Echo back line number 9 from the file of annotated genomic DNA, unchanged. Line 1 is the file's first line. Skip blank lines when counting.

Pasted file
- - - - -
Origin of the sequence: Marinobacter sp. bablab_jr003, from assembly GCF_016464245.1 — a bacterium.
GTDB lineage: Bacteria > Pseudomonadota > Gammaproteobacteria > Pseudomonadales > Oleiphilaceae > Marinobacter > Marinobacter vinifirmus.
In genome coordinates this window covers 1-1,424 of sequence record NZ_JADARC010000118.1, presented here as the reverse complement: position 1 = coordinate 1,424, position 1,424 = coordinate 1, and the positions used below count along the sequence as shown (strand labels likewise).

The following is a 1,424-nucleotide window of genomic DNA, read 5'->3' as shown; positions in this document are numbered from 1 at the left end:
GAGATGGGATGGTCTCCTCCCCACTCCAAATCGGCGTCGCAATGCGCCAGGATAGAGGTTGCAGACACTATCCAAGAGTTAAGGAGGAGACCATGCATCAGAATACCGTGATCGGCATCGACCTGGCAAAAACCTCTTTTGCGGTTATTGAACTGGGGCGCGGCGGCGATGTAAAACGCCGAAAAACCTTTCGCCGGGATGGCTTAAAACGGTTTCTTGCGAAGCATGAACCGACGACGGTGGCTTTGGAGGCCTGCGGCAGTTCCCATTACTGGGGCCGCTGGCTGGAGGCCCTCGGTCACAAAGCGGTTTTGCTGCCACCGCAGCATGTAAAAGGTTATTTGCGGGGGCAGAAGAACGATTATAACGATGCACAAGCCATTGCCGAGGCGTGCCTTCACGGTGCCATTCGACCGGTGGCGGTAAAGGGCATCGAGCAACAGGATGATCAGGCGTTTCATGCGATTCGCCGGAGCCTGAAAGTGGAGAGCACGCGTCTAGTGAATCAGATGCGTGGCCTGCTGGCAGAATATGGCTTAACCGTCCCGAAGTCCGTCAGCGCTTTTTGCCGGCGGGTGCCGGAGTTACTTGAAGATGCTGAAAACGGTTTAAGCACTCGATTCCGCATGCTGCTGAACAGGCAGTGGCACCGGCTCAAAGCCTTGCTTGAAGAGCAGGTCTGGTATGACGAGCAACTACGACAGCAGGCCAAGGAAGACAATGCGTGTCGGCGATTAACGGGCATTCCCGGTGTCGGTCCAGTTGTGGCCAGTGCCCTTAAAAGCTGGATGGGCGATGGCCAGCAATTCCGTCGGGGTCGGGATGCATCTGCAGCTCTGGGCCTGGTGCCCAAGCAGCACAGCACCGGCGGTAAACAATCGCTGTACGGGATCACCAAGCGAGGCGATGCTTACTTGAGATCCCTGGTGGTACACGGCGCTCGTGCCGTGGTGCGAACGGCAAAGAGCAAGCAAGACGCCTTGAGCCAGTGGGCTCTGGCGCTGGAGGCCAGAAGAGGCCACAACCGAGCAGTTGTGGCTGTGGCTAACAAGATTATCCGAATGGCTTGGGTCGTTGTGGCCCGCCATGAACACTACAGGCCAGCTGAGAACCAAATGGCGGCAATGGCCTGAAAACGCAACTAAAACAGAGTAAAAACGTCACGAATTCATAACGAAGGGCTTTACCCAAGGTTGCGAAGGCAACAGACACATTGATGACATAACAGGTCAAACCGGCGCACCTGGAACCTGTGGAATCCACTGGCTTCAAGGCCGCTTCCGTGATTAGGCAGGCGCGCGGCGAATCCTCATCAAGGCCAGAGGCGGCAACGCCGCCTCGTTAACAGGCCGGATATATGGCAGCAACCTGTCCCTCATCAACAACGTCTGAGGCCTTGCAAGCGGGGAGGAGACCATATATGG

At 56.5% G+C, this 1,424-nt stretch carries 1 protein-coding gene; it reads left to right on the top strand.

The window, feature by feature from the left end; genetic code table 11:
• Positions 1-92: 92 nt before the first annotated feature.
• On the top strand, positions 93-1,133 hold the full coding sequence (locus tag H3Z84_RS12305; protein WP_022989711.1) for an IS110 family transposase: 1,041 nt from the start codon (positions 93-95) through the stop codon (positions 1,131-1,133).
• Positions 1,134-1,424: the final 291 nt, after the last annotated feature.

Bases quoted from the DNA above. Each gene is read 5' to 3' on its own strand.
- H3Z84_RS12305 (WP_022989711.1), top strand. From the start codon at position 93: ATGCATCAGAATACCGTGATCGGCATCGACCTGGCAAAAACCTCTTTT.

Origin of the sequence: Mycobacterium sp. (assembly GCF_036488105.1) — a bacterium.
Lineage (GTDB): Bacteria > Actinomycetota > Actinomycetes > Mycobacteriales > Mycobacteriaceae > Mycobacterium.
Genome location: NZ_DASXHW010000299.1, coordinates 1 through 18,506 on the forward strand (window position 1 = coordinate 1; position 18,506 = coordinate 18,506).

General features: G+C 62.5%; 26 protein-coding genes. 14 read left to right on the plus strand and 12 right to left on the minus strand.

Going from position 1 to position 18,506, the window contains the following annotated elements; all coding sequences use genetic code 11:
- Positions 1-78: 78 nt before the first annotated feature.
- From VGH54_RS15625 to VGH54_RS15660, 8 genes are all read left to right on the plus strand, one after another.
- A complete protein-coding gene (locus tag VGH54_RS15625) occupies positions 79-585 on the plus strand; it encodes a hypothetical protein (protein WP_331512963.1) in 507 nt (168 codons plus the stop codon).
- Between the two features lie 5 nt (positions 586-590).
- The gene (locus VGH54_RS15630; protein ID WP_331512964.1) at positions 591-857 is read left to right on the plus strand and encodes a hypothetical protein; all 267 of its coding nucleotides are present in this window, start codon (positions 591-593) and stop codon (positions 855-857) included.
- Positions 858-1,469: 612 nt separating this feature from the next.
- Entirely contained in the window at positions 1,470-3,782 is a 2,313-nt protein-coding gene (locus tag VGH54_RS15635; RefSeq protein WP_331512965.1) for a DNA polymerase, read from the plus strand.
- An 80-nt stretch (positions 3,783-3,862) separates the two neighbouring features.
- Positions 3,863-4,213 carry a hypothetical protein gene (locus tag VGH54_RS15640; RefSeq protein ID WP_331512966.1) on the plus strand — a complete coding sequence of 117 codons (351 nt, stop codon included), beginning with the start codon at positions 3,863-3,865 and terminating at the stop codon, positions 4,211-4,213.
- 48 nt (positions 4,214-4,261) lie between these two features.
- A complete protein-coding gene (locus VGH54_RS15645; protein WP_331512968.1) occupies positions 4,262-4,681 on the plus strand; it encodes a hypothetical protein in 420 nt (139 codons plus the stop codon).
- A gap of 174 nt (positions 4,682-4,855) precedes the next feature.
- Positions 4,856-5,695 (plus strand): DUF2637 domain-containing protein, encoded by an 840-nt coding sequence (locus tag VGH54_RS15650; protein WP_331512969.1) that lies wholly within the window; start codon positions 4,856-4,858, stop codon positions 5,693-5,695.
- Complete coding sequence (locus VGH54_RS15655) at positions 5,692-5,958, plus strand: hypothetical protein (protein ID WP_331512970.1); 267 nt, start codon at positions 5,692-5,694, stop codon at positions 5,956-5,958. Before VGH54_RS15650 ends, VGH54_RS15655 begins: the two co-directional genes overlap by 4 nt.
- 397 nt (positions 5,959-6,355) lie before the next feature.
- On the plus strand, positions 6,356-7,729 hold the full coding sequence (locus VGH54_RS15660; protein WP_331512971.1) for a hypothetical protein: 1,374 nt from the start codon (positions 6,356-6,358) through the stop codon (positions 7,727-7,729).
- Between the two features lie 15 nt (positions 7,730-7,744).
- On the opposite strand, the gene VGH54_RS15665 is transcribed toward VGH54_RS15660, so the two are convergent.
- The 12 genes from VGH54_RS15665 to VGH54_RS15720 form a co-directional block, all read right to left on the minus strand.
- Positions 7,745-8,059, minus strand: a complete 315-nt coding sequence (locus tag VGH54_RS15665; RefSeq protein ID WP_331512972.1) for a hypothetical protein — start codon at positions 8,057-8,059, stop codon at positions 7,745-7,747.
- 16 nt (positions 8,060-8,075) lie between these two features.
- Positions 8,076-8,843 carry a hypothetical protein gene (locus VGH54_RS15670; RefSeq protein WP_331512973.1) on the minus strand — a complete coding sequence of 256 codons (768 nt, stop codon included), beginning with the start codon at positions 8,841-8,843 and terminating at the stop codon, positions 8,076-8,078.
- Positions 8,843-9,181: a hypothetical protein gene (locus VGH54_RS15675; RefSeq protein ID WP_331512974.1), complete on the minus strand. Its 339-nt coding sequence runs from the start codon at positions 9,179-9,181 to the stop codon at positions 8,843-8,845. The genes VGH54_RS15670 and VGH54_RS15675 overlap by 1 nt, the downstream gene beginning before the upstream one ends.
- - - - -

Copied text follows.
• On the top strand, positions 93-1,133 hold the full coding sequence (locus tag H3Z84_RS12305; protein WP_022989711.1) for an IS110 family transposase: 1,041 nt from the start codon (positions 93-95) through the stop codon (positions 1,131-1,133).